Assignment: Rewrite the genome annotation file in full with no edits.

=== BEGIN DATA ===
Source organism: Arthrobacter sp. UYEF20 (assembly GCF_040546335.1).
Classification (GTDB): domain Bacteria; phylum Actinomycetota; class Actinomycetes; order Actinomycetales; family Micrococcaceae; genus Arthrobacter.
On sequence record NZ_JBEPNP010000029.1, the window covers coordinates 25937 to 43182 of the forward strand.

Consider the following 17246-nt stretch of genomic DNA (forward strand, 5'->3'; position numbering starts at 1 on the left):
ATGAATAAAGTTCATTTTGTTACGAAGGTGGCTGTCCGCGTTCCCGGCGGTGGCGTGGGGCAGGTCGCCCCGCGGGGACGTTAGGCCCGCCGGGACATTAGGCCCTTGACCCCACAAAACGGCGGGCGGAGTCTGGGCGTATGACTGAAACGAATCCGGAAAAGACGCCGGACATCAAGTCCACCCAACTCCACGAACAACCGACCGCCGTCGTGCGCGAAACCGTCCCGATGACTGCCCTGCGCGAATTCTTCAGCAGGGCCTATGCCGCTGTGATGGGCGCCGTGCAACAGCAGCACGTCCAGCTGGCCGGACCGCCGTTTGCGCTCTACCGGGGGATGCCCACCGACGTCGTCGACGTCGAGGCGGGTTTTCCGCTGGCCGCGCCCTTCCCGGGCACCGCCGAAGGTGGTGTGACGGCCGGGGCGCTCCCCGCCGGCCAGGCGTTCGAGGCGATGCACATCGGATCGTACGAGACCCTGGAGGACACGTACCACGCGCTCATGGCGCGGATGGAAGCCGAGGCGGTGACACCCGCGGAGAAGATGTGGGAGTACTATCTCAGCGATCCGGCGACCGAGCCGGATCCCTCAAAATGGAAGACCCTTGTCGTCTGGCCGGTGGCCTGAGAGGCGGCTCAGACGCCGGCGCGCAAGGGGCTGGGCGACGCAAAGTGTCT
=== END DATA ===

Source organism: Arthrobacter sp. UYEF20 (assembly GCF_040546335.1).
Classification (GTDB): domain Bacteria; phylum Actinomycetota; class Actinomycetes; order Actinomycetales; family Micrococcaceae; genus Arthrobacter.
On sequence record NZ_JBEPNP010000029.1, the window covers coordinates 25937 to 43182 of the forward strand.

Consider the following 17246-nt stretch of genomic DNA (forward strand, 5'->3'; position numbering starts at 1 on the left):
ATGAATAAAGTTCATTTTGTTACGAAGGTGGCTGTCCGCGTTCCCGGCGGTGGCGTGGGGCAGGTCGCCCCGCGGGGACGTTAGGCCCGCCGGGACATTAGGCCCTTGACCCCACAAAACGGCGGGCGGAGTCTGGGCGTATGACTGAAACGAATCCGGAAAAGACGCCGGACATCAAGTCCACCCAACTCCACGAACAACCGACCGCCGTCGTGCGCGAAACCGTCCCGATGACTGCCCTGCGCGAATTCTTCAGCAGGGCCTATGCCGCTGTGATGGGCGCCGTGCAACAGCAGCACGTCCAGCTGGCCGGACCGCCGTTTGCGCTCTACCGGGGGATGCCCACCGACGTCGTCGACGTCGAGGCGGGTTTTCCGCTGGCCGCGCCCTTCCCGGGCACCGCCGAAGGTGGTGTGACGGCCGGGGCGCTCCCCGCCGGCCAGGCGTTCGAGGCGATGCACATCGGATCGTACGAGACCCTGGAGGACACGTACCACGCGCTCATGGCGCGGATGGAAGCCGAGGCGGTGACACCCGCGGAGAAGATGTGGGAGTACTATCTCAGCGATCCGGCGACCGAGCCGGATCCCTCAAAATGGAAGACCCTTGTCGTCTGGCCGGTGGCCTGAGAGGCGGCTCAGACGCCGGCGCGCAAGGGGCTGGGCGACGCAAAGTGTCT